Low doses of silver make bacteria more susceptible to antibiotic attack, paving the way for new therapies for drug-resistant and recurrent infections
Slipping bacteria some silver could give old antibiotics new life, scientists at the Wyss Institute for Biologically Inspired Engineering at Harvard University reported June 19 in Science Translational Medicine.
Treating bacteria with a silver-containing compound boosted the efficacy of a broad range of widely used antibiotics and helped them stop otherwise lethal infections in mice. It helped make an antibiotic-resistant strain of bacteria sensitive to antibiotics again. And it expanded the power of an antibiotic called vancomycin that is usually only effective in killing pathogens called Gram-positive bacteria, such as Staph and Strep. Silver allowed vancomycin for the first time to penetrate and kill Gram-negative bacteria, a group that includes microbes that can cause food poisoning and dangerous hospital-acquired infections.
Silver also proved useful for two types of stubborn infections that usually require repeated rounds of antibiotic treatment and multiple visits to the clinic: dormant bacteria that lie low during antibiotic treatment and rebound to cause recurrent infections, and microbial slime layers called biofilms that coat catheters and prosthetic joints.
“The results suggest that silver could be incredibly valuable as an adjunct to existing antibiotic treatments,” said Jim Collins, Ph.D., a pioneer of synthetic biology and Core Faculty member at the Wyss Institute, who is also the William F. Warren Distinguished Professor at Boston University, where he leads the Center of Synthetic Biology.
In recent years more disease-causing bacteria have grown resistant to common antibiotics, with serious public health consequences. Yet drug companies have struggled for years to develop new types of antibiotics that target these tough bacteria. That has led scientists to re-examine older methods that were used to fight infection well before penicillin use took off in the 1940s. Silver treatment, which has been used since antiquity to prevent and heal infections, is one of them.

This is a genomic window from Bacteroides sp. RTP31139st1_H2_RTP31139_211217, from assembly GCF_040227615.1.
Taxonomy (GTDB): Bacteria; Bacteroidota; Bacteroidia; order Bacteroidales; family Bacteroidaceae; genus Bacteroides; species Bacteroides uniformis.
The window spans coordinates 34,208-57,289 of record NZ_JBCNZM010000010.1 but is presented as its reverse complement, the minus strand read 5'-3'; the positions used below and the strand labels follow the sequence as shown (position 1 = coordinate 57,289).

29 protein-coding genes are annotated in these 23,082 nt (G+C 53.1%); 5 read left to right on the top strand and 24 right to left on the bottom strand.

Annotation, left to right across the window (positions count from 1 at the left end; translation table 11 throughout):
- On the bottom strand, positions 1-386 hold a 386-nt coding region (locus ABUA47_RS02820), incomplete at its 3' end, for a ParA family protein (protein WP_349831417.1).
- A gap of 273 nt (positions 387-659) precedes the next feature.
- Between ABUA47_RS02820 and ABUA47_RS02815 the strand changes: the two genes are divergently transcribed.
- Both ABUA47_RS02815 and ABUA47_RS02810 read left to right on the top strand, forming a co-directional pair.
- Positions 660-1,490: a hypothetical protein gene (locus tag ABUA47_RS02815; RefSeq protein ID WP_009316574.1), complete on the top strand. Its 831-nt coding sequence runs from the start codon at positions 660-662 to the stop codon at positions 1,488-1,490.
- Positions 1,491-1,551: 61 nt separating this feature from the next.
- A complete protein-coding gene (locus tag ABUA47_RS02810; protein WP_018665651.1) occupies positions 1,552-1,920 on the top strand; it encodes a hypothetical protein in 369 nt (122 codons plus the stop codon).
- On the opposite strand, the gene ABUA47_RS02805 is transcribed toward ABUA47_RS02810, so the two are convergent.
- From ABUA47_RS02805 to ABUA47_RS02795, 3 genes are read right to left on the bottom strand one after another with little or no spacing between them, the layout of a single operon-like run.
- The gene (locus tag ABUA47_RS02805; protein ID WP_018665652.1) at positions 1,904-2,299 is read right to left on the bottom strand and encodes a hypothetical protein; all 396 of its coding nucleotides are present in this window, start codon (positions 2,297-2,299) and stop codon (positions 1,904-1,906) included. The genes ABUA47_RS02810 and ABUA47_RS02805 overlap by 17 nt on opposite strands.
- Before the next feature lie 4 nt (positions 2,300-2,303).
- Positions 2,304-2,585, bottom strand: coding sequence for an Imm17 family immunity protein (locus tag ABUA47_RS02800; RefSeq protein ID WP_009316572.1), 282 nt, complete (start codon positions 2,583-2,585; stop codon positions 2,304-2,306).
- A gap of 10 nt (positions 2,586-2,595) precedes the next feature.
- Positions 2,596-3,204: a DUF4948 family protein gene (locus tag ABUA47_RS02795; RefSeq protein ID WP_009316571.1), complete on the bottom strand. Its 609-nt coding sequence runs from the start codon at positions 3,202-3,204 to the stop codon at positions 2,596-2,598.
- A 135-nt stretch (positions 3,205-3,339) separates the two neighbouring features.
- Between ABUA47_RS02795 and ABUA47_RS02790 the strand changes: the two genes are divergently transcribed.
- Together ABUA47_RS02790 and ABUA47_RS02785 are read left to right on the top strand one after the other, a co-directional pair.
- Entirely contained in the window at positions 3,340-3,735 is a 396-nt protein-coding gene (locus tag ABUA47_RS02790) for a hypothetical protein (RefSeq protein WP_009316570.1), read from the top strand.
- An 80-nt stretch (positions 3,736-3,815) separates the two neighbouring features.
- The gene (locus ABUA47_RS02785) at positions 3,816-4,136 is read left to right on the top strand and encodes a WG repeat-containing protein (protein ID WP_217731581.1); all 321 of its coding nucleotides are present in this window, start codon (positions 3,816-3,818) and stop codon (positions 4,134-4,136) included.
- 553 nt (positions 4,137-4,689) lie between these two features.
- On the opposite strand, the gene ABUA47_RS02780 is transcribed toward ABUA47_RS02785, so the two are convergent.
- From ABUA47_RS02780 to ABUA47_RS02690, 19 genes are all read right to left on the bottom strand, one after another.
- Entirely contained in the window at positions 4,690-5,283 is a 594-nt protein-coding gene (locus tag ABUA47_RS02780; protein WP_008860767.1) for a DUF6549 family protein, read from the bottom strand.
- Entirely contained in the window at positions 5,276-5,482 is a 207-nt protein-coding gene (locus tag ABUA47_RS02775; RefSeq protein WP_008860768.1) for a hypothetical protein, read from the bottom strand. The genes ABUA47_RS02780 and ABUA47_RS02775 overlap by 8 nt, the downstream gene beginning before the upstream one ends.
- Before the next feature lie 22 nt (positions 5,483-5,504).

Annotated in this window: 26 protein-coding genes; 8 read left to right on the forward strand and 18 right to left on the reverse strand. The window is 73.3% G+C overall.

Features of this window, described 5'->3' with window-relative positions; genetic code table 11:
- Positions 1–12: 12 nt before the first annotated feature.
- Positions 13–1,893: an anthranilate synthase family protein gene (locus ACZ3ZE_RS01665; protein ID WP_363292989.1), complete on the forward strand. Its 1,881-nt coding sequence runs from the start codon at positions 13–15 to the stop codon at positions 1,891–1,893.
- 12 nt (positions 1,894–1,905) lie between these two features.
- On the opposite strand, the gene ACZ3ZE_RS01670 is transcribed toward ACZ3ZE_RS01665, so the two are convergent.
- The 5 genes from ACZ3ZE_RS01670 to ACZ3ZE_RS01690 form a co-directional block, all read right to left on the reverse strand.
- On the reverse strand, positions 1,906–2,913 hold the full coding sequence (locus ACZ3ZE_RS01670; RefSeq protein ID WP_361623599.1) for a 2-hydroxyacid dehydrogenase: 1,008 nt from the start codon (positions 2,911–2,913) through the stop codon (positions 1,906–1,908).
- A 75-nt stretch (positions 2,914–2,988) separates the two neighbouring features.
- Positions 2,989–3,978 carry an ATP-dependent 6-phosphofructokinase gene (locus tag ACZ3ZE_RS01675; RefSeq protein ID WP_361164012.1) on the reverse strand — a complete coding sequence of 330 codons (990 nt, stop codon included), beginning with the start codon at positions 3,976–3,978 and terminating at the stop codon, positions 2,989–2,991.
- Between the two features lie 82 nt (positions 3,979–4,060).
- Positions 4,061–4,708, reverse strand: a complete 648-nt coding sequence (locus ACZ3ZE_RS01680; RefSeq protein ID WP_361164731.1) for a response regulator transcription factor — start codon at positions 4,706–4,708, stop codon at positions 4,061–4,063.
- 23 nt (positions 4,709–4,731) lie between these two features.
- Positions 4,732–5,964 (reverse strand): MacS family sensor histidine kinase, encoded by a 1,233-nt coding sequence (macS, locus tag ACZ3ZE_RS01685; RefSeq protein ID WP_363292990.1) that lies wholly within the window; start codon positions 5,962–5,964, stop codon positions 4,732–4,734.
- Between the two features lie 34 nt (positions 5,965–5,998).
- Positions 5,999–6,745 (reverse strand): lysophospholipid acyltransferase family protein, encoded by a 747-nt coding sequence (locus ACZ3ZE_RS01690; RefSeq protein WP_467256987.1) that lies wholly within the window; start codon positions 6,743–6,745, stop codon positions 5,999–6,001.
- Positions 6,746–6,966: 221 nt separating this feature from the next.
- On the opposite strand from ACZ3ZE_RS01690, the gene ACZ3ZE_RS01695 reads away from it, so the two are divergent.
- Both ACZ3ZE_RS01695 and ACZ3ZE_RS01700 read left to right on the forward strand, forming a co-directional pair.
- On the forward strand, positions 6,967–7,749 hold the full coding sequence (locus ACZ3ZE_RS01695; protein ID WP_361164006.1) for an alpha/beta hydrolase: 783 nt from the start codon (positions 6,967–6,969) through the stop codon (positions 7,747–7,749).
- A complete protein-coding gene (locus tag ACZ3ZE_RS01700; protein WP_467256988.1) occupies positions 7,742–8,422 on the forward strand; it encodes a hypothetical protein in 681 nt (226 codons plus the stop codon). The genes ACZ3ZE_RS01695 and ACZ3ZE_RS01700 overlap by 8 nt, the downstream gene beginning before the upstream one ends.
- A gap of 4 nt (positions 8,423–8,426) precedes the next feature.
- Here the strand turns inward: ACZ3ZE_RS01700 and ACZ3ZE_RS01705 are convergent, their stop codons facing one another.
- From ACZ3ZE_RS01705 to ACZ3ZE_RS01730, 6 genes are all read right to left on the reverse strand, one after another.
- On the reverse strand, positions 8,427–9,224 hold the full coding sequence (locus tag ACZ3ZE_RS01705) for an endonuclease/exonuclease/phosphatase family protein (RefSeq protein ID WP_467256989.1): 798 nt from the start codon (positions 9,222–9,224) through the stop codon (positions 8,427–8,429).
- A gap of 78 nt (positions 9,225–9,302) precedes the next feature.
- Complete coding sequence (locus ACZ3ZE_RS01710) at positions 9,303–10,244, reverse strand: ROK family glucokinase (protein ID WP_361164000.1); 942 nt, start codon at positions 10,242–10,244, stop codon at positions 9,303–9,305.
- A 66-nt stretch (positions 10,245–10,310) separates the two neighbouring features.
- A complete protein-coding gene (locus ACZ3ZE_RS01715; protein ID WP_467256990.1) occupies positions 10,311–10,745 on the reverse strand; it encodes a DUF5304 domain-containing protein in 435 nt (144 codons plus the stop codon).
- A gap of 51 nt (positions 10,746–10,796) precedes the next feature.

Despite silver’s long history of use in the clinic, no one understood fully how it killed bacteria.To find out, Ruben Morones-Ramirez, Ph.D., a postdoctoral fellow at the Wyss Institute who left recently to become a professor at Universidad Autònoma de Nuevo Leon in Mexico, treated normal and mutant strains of E. coli bacteria with a silver compound. Then he observed them under the electron microscope and ran a series of biochemical tests.
He found that silver compounds cause bacteria to produce more reactive oxygen species – chemically reactive molecules that damage the bacterial cell’s DNA and enzymes, as well as the membrane that encloses the cell. Silver also made the bacteria’s cell membrane leakier.
Although silver was used alone as a therapy in the past, the scientists suspected that both changes might make cells more vulnerable to conventional antibiotics — and they did. A small amount of silver made E. coli bacteria between 10 and 1000 times more sensitive to three commonly used antibiotics: gentamycin, ofloxacin, and ampicillin.
“If you know the mechanism, you can have much more success making combinatorial therapies,” Morones-Ramirez said.
In mice, silver also helped antibiotics fight E. coli-induced urinary-tract infections. It made a previously impervious strain of E. coli sensitive to the antibiotic tetracycline. And it allowed vancomycin to save the lives of 90 percent of mice with life-threatening cases of peritonitis — inflammation caused by infections of the abdominal space surrounding the internal organs. Without silver, only 10 percent of the mice survived.
The scientists also did a series of toxicity studies, showing that the doses of silver needed to help antibiotics kill bacteria were far below what could harm the mice. Nor did they harm cultured human cells, suggesting that oral and injectable silver could be safe for humans as well.
The Latest Bing News on:
Drug-resistant and recurrent infections
- Comeback of drug-resistant neglected tropical disease tracked through genomic surveillanceon October 8, 2020 at 3:56 am
Yaws, caused by the bacterium Treponema pallidum subspecies pertenue (TPP), can cause chronic disfigurement and disability. Most commonly affecting children, infection with the bacteria results in ...
- Morrisville firm scores 'huge' federal contract – up to $77M – for E. coli treatmenton October 1, 2020 at 11:06 am